STEP 3:
It's time to lube the cables. Because of the hardened metal elbows located near where the cables go into the throttle housing, I recommend lubing the carburetor end of the cables where a cable-lubing tool can be easily fastened. Note: It's important to only use a minimal amount of cable lube. Because these are throttle cables, excess lube will eventually run its way down and into the carburetor. It won't necessarily damage anything, but it will make a mess. Be sure to lube both cables. Holding the cables together, feed them back into the bike from the same spot you pulled them out near the handlebars. Rout them back in so they are tucked up tight against the right side of the frame to keep them out of the way of the fuel tank once it's installed.
STEP 4:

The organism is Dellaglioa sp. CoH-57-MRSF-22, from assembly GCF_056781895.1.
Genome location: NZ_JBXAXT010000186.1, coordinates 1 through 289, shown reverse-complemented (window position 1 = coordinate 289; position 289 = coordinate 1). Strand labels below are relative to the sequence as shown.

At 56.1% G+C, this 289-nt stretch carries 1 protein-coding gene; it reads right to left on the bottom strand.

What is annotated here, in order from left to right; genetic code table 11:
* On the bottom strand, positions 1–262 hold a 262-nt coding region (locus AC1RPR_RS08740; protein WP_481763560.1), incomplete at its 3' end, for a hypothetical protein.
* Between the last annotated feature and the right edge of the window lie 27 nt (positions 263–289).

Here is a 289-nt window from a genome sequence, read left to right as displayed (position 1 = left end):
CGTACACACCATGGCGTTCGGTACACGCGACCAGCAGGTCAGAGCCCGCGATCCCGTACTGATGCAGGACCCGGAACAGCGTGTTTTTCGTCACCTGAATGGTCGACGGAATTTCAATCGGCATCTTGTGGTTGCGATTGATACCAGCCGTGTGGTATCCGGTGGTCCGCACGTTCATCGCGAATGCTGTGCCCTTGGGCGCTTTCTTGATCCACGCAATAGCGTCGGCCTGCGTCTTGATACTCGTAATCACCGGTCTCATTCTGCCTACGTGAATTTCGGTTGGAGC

Before putting the throttle assembly back together, we recommend using Pro Circuit Red Lube or an equivalent on all of the moving throttle parts (the inside of the housing pieces and their edges, the balls of the cables and their slots in the throttle tube, etc.). Also, on the inside of the throttle tube put a small amount of cable lube so that it doesn't go on dry against the bar. Because you can put the cables on backwards at the carburetor, start your reassembbly at the handlebar. With the throttle tube on the bar so that the cable ball slots are facing down, slide the cable ends back into the tube, and rout the cables back through the tube tracks. The cables can only go back onto the throttle tube one way. Once in place, line up the two halves of the throttle housings, and get the two Phillips bolts started without tightening them completely. To prevent binding and rubbing, push the tube and housing assembly together until it bottoms out against the end of the bar. Now, back the assembly off the end of the bar 1 to 2mm so that there is proper clearance to twist freely. Now tighten the housing bolts securely.
STEP 5: